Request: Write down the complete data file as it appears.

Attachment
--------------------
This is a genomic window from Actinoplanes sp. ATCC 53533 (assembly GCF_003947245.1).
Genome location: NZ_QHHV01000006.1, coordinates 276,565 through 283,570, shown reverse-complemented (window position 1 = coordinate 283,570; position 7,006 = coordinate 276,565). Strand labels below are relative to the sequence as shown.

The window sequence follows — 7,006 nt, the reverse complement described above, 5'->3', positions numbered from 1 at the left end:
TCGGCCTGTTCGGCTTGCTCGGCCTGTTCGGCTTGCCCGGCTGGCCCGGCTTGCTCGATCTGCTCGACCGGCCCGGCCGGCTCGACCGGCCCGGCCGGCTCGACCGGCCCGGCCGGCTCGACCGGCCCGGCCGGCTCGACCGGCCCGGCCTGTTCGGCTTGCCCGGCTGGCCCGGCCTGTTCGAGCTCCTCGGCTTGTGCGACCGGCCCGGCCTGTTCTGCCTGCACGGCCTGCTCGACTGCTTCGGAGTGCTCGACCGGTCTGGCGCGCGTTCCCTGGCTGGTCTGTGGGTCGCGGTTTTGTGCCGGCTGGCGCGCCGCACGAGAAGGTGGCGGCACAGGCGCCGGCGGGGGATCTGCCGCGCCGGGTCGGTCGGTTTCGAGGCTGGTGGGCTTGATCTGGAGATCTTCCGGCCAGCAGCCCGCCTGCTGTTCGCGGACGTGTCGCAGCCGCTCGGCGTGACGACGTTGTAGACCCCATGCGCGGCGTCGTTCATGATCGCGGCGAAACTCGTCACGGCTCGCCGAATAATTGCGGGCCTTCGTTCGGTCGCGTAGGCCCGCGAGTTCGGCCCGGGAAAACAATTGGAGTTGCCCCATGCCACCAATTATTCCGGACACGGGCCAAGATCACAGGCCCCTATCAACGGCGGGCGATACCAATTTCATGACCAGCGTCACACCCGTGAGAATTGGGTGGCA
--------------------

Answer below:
This is a genomic window from Actinoplanes sp. ATCC 53533 (assembly GCF_003947245.1).
Genome location: NZ_QHHV01000006.1, coordinates 276,565 through 283,570, shown reverse-complemented (window position 1 = coordinate 283,570; position 7,006 = coordinate 276,565). Strand labels below are relative to the sequence as shown.

The window sequence follows — 7,006 nt, the reverse complement described above, 5'->3', positions numbered from 1 at the left end:
TCGGCCTGTTCGGCTTGCTCGGCCTGTTCGGCTTGCCCGGCTGGCCCGGCTTGCTCGATCTGCTCGACCGGCCCGGCCGGCTCGACCGGCCCGGCCGGCTCGACCGGCCCGGCCGGCTCGACCGGCCCGGCCGGCTCGACCGGCCCGGCCTGTTCGGCTTGCCCGGCTGGCCCGGCCTGTTCGAGCTCCTCGGCTTGTGCGACCGGCCCGGCCTGTTCTGCCTGCACGGCCTGCTCGACTGCTTCGGAGTGCTCGACCGGTCTGGCGCGCGTTCCCTGGCTGGTCTGTGGGTCGCGGTTTTGTGCCGGCTGGCGCGCCGCACGAGAAGGTGGCGGCACAGGCGCCGGCGGGGGATCTGCCGCGCCGGGTCGGTCGGTTTCGAGGCTGGTGGGCTTGATCTGGAGATCTTCCGGCCAGCAGCCCGCCTGCTGTTCGCGGACGTGTCGCAGCCGCTCGGCGTGACGACGTTGTAGACCCCATGCGCGGCGTCGTTCATGATCGCGGCGAAACTCGTCACGGCTCGCCGAATAATTGCGGGCCTTCGTTCGGTCGCGTAGGCCCGCGAGTTCGGCCCGGGAAAACAATTGGAGTTGCCCCATGCCACCAATTATTCCGGACACGGGCCAAGATCACAGGCCCCTATCAACGGCGGGCGATACCAATTTCATGACCAGCGTCACACCCGTGAGAATTGGGTGGCA